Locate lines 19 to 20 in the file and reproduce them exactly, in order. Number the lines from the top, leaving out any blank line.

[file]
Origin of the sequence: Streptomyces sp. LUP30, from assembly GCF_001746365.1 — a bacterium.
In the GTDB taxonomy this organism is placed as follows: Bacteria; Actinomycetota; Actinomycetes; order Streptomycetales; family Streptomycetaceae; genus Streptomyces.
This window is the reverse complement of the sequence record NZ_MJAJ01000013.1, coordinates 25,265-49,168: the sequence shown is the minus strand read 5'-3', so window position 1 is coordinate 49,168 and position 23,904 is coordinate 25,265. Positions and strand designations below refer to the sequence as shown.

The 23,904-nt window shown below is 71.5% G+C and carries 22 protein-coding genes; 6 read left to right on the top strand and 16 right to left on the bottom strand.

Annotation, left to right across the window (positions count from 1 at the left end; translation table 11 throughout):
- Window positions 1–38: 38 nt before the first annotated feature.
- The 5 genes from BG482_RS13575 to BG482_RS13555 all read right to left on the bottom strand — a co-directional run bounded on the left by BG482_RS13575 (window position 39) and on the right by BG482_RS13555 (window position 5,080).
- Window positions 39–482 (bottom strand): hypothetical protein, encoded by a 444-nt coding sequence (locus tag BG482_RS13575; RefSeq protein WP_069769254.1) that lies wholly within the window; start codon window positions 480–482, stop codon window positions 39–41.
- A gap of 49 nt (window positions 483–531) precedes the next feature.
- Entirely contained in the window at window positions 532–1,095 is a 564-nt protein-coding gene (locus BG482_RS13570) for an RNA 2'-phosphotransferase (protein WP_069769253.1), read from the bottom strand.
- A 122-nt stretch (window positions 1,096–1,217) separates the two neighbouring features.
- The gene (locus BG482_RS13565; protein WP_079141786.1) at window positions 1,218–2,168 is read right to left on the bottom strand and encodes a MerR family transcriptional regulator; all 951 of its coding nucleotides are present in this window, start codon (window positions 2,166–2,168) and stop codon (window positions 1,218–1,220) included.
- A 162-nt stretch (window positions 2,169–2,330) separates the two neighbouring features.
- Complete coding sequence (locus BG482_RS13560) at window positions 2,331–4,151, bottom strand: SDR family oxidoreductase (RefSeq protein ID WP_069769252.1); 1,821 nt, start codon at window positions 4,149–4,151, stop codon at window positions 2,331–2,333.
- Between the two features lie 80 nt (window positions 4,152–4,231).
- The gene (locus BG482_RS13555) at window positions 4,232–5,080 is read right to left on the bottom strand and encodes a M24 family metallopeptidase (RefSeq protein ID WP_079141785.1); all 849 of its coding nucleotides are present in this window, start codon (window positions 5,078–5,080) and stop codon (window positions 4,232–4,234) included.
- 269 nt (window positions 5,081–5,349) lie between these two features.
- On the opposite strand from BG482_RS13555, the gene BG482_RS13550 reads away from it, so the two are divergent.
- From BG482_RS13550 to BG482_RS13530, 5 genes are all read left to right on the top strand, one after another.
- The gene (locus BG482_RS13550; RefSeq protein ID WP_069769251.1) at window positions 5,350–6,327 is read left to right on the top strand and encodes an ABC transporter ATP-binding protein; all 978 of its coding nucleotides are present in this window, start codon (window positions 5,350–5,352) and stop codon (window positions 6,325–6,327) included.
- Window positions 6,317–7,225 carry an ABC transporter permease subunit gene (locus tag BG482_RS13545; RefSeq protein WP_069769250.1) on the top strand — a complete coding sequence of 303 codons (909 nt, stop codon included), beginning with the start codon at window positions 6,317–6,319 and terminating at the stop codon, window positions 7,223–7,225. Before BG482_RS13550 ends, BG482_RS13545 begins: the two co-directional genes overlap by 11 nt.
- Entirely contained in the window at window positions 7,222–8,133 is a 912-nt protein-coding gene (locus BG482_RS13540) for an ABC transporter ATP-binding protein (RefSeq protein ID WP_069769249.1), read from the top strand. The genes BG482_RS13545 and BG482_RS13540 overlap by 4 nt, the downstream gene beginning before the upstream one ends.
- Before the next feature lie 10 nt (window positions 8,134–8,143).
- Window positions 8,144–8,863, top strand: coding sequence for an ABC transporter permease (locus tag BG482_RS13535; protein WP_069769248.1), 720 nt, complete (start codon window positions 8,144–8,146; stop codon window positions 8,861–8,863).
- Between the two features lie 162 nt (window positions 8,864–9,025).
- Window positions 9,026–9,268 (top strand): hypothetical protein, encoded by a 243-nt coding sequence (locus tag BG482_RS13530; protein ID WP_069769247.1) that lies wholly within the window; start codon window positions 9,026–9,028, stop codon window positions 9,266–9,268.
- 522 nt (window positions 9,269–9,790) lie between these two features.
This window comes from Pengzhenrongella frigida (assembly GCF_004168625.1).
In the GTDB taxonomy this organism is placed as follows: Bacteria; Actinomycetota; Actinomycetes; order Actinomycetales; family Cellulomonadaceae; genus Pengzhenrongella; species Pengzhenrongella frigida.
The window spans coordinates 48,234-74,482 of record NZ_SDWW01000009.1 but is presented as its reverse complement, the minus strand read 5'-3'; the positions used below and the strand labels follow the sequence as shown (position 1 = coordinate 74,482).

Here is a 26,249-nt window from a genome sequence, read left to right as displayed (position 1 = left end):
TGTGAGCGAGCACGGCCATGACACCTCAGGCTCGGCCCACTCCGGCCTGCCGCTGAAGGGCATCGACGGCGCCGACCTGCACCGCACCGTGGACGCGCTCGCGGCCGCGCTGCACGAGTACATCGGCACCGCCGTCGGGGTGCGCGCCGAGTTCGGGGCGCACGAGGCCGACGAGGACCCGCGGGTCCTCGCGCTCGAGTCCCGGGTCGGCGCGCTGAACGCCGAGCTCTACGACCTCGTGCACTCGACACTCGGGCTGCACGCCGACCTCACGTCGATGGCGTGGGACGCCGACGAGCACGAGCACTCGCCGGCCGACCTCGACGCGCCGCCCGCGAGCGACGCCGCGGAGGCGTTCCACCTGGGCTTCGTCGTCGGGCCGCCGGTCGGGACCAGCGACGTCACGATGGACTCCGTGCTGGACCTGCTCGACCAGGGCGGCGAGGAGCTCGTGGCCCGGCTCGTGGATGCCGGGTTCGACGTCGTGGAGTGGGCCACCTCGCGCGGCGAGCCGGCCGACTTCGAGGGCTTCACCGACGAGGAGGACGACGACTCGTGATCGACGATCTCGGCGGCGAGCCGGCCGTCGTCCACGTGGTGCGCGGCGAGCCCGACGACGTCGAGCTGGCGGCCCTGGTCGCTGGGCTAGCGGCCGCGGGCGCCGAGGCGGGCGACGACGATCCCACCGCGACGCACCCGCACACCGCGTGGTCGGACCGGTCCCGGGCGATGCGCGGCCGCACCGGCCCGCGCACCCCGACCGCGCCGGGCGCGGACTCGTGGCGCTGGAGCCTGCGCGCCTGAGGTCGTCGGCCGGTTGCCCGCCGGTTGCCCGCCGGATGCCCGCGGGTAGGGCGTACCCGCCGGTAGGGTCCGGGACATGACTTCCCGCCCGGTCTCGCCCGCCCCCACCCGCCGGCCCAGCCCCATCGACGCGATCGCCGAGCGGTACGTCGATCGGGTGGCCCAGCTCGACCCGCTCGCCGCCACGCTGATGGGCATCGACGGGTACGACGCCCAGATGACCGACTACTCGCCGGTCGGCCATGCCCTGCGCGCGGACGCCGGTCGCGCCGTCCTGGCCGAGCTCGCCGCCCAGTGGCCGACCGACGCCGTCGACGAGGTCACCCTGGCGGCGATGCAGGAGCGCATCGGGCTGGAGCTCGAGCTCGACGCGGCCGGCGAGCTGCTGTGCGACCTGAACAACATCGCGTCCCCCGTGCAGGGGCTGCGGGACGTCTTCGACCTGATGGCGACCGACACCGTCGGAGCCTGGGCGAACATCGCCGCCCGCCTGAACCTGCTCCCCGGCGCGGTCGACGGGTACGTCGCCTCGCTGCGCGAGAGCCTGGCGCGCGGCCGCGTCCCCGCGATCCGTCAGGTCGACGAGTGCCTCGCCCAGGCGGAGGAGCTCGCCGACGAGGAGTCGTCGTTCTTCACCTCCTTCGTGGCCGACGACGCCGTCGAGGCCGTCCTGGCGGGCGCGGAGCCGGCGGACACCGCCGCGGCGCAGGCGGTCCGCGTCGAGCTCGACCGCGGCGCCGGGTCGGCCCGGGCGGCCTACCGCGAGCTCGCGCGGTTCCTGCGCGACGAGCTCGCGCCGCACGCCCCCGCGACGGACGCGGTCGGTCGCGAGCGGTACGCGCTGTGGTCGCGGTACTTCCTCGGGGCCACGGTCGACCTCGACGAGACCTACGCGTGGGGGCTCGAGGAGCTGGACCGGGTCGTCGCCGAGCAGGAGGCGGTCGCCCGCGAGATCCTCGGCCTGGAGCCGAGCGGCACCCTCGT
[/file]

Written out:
- From BG482_RS13550 to BG482_RS13530, 5 genes are all read left to right on the top strand, one after another.
- The gene (locus BG482_RS13550; RefSeq protein ID WP_069769251.1) at window positions 5,350–6,327 is read left to right on the top strand and encodes an ABC transporter ATP-binding protein; all 978 of its coding nucleotides are present in this window, start codon (window positions 5,350–5,352) and stop codon (window positions 6,325–6,327) included.